“I always begged him not to do this but he was so depressed. All he wanted to do is die.”
Fadi Fawaz, the former partner of George Michael, has opened up about the pop icon’s battle with depression and the events leading up to his death.
The photographer – who dated George from 2011 up until his death on Christmas Day in 2016 – said the star was addicted to GHB and tried to commit suicide four times.
He also claims George tried to stab himself “25 times” during his stint in rehab, and attempted to throw himself out of a moving car on a London motorway.
In a statement on Fadi’s Instagram account (which is now private), he revealed: “He has tried to kill himself 4 times, while in rehab he tried to stab himself 25 times. He never told me how he did it when he was taken for three days to Marylebone.
“I would say ‘aren’t you glad May 16th didn’t happen’, referring to one suicide attempt, and he would say ‘no’. He wanted to die so badly and it was powerful to hear him say it.
Related: George Michael’s former manager claims that the singer struggled with a “secret childhood trauma”.
“I think life stopped for him a long time ago. Everyone wanted him because of what and who he is. ‘Everyone wants me alive’ is what he would say. George was so depressed at that time that he didn’t want to live. George threw himself out of the vehicle whilst they were driving on the M1.’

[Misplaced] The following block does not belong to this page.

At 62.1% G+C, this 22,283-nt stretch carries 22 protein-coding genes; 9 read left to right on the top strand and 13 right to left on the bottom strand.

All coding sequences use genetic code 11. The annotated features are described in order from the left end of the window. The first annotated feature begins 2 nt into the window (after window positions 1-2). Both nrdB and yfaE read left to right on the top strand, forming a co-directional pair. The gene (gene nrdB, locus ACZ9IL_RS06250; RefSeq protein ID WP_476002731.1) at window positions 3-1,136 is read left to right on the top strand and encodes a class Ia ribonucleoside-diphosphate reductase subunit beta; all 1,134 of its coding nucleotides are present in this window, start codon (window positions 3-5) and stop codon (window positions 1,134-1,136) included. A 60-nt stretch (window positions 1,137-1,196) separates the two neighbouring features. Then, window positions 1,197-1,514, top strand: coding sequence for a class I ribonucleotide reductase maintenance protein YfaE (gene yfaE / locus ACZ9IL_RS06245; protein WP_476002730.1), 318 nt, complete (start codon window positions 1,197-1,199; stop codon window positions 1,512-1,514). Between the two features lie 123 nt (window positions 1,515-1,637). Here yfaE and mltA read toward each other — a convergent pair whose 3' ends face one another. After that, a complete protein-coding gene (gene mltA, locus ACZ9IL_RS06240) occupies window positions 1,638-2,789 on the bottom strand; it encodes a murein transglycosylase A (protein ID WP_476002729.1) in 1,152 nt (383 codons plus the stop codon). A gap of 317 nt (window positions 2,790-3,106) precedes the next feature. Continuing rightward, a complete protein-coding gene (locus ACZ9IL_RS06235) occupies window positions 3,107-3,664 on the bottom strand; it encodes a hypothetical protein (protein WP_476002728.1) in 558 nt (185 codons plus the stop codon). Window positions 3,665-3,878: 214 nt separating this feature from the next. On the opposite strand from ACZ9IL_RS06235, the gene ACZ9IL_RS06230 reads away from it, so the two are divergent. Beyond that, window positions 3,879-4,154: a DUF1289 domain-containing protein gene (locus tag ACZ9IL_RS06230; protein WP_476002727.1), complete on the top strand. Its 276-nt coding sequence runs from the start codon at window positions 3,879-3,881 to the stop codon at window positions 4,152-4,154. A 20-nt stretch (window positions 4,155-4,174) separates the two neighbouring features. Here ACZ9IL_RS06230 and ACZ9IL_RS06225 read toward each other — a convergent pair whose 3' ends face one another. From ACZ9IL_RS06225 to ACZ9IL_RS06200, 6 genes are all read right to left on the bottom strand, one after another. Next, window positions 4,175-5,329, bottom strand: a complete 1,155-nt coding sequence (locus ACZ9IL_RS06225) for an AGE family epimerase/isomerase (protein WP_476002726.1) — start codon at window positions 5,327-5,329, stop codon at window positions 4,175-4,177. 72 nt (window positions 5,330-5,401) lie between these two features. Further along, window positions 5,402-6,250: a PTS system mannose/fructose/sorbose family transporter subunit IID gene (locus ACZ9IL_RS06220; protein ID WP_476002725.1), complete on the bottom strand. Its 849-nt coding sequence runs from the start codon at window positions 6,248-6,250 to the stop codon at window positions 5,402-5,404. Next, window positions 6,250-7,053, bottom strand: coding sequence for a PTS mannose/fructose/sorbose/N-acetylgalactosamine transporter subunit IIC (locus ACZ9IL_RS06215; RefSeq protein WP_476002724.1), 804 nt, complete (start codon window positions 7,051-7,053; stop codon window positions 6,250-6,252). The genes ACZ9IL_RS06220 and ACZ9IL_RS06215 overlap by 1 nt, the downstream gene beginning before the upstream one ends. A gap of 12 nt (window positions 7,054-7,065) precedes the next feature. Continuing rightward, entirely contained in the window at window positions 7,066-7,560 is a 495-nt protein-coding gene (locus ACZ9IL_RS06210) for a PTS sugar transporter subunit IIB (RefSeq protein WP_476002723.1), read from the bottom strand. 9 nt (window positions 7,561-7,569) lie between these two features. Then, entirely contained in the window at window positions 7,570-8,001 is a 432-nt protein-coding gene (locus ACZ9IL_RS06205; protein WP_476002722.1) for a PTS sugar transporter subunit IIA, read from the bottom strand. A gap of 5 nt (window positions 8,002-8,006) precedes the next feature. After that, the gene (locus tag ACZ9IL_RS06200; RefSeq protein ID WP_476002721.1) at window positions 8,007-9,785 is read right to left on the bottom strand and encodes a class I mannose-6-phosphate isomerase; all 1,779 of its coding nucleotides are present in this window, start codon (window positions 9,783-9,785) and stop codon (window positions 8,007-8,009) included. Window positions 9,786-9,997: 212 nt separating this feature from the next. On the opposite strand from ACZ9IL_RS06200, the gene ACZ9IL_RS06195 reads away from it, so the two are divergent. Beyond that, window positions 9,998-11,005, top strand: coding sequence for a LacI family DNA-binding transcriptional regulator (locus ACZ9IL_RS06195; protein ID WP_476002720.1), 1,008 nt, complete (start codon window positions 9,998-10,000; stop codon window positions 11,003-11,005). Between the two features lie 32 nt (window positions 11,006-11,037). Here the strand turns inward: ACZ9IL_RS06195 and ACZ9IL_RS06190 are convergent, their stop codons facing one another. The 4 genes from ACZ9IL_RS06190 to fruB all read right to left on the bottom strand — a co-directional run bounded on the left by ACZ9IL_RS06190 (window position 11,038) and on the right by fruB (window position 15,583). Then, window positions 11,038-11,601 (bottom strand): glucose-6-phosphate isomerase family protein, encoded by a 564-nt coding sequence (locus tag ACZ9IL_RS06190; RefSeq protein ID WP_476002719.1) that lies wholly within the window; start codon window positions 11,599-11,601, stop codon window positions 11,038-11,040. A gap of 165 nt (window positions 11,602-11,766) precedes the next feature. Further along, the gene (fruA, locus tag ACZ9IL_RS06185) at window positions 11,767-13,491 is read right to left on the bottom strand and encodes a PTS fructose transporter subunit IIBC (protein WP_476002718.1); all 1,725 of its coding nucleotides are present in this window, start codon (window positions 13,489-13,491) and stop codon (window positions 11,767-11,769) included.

In regards to George’s drug use, Fadi admitted: “I was so against GHB, I used to say to him ‘I never want to find you dead in bed’. That was my biggest fear to find him dead in bed as a result of this drug.”
“Every day for about 3 months whilst at the house in Highgate, I would come down in the mornings and find him passed out in the chair or on the floor near the fire with his tea.
“This was in 2012. I told him he could never handle ‘G’. I questioned why he was doing it as he started falling asleep whilst we were out in public. I was told that he also fell asleep in the studio.”
Michael was found in the early hours of Christmas morning on 2016 by Fadi. He died of natural causes as the result of a dilated cardiomyopathy with myocarditis and a fatty liver.